This is the latest in my occasional series of conversations about Christianity. Here’s my interview, edited for space, with Serene Jones, a Protestant minister, president of Union Theological Seminary and author of a new memoir, “Call It Grace.”
KRISTOF: Happy Easter, Reverend Jones! To start, do you think of Easter as a literal flesh-and-blood resurrection? I have problems with that.
JONES: When you look in the Gospels, the stories are all over the place. There’s no resurrection story in Mark, just an empty tomb. Those who claim to know whether or not it happened are kidding themselves. But that empty tomb symbolises that the ultimate love in our lives cannot be crucified and killed.
For me it’s impossible to tell the story of Easter without also telling the story of the cross. The crucifixion is a first-century lynching. It couldn’t be more pertinent to our world today.
But without a physical resurrection, isn’t there a risk that we are left with just the crucifixion?
Crucifixion is not something that God is orchestrating from upstairs. The pervasive idea of an abusive God-father who sends his own kid to the cross so God could forgive people is nuts. For me, the cross is an enactment of our human hatred. But what happens on Easter is the triumph of love in the midst of suffering. Isn’t that reason for hope?
You alluded to child abuse. So how do we reconcile an omnipotent, omniscient God with evil and suffering?
At the heart of faith is mystery. God is beyond our knowing, not a being or an essence or an object. But I don’t worship an all-powerful, all-controlling omnipotent, omniscient being. That is a fabrication of Roman juridical theory and Greek mythology. That’s not the God of Easter. The God of Easter is vulnerable and is connected to the world in profound ways that don’t involve manipulating the world but constantly inviting us into love, justice, mercy.
Isn’t a Christianity without a physical resurrection less powerful and awesome? When the message is about love, that’s less religion, more philosophy.
For me, the message of Easter is that love is stronger than life or death. That’s a much more awesome claim than that they put Jesus in the tomb and three days later he wasn’t there. For Christians for whom the physical resurrection becomes a sort of obsession, that seems to me to be a pretty wobbly faith. What if tomorrow someone found the body of Jesus still in the tomb? Would that then mean that Christianity was a lie? No, faith is stronger than that.
What about other miracles of the New Testament? Say, the virgin birth?
I find the virgin birth a bizarre claim. It has nothing to do with Jesus’ message. The virgin birth only becomes important if you have a theology in which sexuality is considered sinful. It also promotes this notion that the pure, untouched female body is the best body, and that idea has led to centuries of oppressing women.
Prayer is efficacious in the sense of making us feel better, but do you believe it is efficacious in curing cancer?
I don’t believe in a God who, because of prayer, would decide to cure your mother’s cancer but not cure the mother of your nonpraying neighbour. We can’t manipulate God like that.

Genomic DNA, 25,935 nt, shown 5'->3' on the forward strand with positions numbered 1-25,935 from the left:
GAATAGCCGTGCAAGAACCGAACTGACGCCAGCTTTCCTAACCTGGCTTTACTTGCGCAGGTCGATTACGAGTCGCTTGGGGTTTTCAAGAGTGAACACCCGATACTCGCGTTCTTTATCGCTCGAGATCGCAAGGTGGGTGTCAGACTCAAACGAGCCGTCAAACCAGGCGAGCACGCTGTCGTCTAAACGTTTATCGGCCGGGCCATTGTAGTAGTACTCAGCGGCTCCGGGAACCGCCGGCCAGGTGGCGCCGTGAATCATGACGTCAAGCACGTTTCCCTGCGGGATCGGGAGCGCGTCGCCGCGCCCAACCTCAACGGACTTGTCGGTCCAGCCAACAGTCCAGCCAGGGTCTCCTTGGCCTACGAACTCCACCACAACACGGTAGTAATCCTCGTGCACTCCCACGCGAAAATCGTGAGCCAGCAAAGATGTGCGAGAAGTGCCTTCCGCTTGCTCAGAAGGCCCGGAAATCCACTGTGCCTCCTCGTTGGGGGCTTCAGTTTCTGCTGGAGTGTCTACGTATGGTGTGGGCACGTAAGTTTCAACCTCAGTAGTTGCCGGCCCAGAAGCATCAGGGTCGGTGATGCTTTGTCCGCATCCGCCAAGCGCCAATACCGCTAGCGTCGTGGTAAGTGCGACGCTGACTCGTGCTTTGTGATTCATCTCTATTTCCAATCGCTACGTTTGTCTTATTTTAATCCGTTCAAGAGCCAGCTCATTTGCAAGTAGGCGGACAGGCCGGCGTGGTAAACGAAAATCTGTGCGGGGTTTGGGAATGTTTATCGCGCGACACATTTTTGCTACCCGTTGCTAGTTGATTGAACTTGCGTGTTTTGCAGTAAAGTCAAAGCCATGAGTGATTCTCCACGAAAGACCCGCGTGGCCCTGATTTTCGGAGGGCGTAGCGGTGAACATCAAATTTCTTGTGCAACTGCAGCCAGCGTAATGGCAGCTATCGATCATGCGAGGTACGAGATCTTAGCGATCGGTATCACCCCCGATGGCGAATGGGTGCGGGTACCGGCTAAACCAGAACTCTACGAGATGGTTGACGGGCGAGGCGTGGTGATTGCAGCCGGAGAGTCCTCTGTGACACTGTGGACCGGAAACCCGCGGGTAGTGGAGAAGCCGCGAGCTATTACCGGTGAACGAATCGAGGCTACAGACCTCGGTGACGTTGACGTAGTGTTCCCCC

What happens when we die?
I don’t know! There may be something, there may be nothing. My faith is not tied to some divine promise about the afterlife. People who behave well in this life only to achieve an afterlife, that’s a faith driven by a selfish motive: “I’m going to be good so God would reward me with a stick of candy called heaven?” For me, living a life of love is driven by the simple fact that love is true. And I’m absolutely certain that when we die, there is not a group of designated bad people sent to burn in hell. That does not exist. But hell has a symbolic reality: When we reject love, we create hell, and hell is what we see around us in this world today in so many forms.
I’ve asked this of other interviewees in this series: For someone like myself who is drawn to Jesus’ teaching but doesn’t believe in the virgin birth or the physical resurrection, what am I? Am I a Christian?
Well, you sound an awful lot like me, and I’m a Christian minister.
I often feel like we are in the middle of another reformation in a 500-year cycle. John Calvin and Martin Luther had no idea they were in the middle of a reformation, but they knew that church structures were breaking down, new forms of communication were emerging, new scientific discoveries were being made, new kinds of authorities and states and economic systems arising — all like this moment in time. This creates a spiritual crisis and a spiritual flexibility.
Christianity is at something of a turning point, but I think that this questioning and this reaching is even bigger than Christianity. It reaches into many religious traditions. This wrestling with climate change, and wrestling with the levels of violence in our world, wrestling with authoritarianism and the intractable character of gender oppression — it’s forcing communities within all religions to say, “Something is horribly wrong here.” It’s a spiritual crisis. Many nonreligious people feel it, too. We need a new way entirely to think about what it means to be a human being and what the purpose of our lives is. For me, this moment feels apocalyptic, as if something new is struggling to be born.
Like 2,000 years ago?
Yes. Something was struggling to be born on that first Easter. It burst forth in ways that changed the world forever. Today I feel that spiritual ground around us shaking again. The structures of religion as we know it have come up bankrupt and are collapsing. What will emerge? That is for our children and our children’s children to envision and build.
© 2019 New York Times News Service